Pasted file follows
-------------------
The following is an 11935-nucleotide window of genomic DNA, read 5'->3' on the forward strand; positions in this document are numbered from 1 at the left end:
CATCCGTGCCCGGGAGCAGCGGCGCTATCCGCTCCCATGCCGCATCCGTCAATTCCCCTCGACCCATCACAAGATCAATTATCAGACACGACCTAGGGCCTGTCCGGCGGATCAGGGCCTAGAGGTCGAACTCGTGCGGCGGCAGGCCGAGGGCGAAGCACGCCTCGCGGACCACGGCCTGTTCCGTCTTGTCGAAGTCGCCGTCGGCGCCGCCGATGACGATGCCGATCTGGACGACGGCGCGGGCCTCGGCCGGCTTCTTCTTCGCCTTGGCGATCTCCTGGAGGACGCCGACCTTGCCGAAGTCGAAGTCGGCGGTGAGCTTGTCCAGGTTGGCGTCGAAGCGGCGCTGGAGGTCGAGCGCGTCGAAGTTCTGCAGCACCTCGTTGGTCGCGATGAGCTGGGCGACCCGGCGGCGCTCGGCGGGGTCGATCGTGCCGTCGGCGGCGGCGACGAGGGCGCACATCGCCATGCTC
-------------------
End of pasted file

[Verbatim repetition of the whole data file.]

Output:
The following is an 11935-nucleotide window of genomic DNA, read 5'->3' on the forward strand; positions in this document are numbered from 1 at the left end:
CATCCGTGCCCGGGAGCAGCGGCGCTATCCGCTCCCATGCCGCATCCGTCAATTCCCCTCGACCCATCACAAGATCAATTATCAGACACGACCTAGGGCCTGTCCGGCGGATCAGGGCCTAGAGGTCGAACTCGTGCGGCGGCAGGCCGAGGGCGAAGCACGCCTCGCGGACCACGGCCTGTTCCGTCTTGTCGAAGTCGCCGTCGGCGCCGCCGATGACGATGCCGATCTGGACGACGGCGCGGGCCTCGGCCGGCTTCTTCTTCGCCTTGGCGATCTCCTGGAGGACGCCGACCTTGCCGAAGTCGAAGTCGGCGGTGAGCTTGTCCAGGTTGGCGTCGAAGCGGCGCTGGAGGTCGAGCGCGTCGAAGTTCTGCAGCACCTCGTTGGTCGCGATGAGCTGGGCGACCCGGCGGCGCTCGGCGGGGTCGATCGTGCCGTCGGCGGCGGCGACGAGGGCGCACATCGCCATGCTC